Date of Award


Degree Name

PhD Nursing

Dissertation Committee

Cynthia D. Connelly, PhD, RN, FAAN, Chairperson; Caroline Etland, PhD, RN, ACHPN, Committee member; Razel Bacuetes Milo PhD, DNP, FNP-C, Committee member.


Caregiver Burden, Health Literacy, Caregiver, Chronic illness


Background/Rationale: Greater attention is needed on factors effectively supporting caregivers because poor well-being of caregivers can hamper overall patient outcomes. Lack of awareness of caregiver burden has implications for healthcare systems globally. Caregivers may encounter various levels of burden as a result of providing long-term care to individuals diagnosed with one or more chronic illnesses. Caregivers with inadequate health literacy are more likely to experience feelings of uncertainty, and as a result, caregiver burden. Little is known about the impact of the health literacy of caregivers on the level of burden when providing care to individuals with complex care needs as a consequence of chronic disease. Purpose: the purpose of this study was to examine the association between level of health literacy and degree of burden among caregivers of patients diagnosed with chronic illnesses. Conceptual basis: This study is informed by two theories, the Modified Stress Process Model by Roland & Chappell (2017) and Tsai’s (2003) caregiver stress middle range theory. These two theories were well aligned with the constructs involved in understanding the experience of burden caregivers may encounter when responding to the task load and stressful situations. Methodology: a descriptive correlational cross-sectional design was used for this study. A convenience sample of 161 caregivers was recruited from four community centers located in southern California. Findings: Two thirds (63.4%, n = 102) of the study participants (caregivers) self-reported female (63.4%, n = 102); 36.6% (n = 59) male. Caregivers’ age ranged from 19 to 62 years with a mean age of 36.8 (SD = 9.8). One-Way ANOVA results showed ZBI scores were significantly higher for female caregivers (M = 35.43, SD = 20.08) when compared to male caregivers (M = 17.10, SD = 17.10); F(1, 159) = 7.53, p = .007. Pearson correlation showed moderate negative association between ZBI score and Health Literacy score (r = -.416, p < .001). The multiple regression model significantly predicted caregivers’ burden (ZBI scores), F(14, 146) = 5.89, p < .001, adj. R2 = .299, a medium effect size. Three predictors: pneumonia (p = .008), duration of caregiving (p = .031) and caregivers’ health literacy (p = .008) added significantly to the prediction; Health literacy (Beta = -.260) was the strongest unique contribution to the caregiver burden score, followed by pneumonia (Beta = .170) and the duration of caregiving hours per day (Beta = .171). Implications for Nursing: caregivers encounter various levels of burden resulting from providing long-term care to individuals diagnosed with one or more chronic illnesses. Nursing researchers and clinicians should be mindful of increased burden with older caregiver age and develop strategies to engage appropriate support systems. Include caregivers in education programs and interventions designed to optimize their health literacy and self-efficacy.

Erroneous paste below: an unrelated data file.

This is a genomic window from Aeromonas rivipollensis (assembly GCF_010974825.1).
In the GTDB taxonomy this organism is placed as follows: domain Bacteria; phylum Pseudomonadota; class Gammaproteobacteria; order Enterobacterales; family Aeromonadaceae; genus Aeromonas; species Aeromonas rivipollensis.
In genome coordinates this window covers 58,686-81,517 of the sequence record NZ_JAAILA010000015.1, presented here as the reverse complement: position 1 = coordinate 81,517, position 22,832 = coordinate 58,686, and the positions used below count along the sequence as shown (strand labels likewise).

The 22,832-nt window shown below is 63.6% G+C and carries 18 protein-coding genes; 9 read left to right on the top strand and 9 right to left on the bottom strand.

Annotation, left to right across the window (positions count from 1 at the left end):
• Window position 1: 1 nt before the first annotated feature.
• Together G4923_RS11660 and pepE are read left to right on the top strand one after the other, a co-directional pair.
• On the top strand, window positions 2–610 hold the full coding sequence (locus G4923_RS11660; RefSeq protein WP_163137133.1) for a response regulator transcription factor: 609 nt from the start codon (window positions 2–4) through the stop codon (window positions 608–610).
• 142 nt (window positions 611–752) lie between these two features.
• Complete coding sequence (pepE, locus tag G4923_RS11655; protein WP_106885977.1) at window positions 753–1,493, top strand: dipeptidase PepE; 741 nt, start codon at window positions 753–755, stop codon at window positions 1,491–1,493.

Document Type

Dissertation: Open Access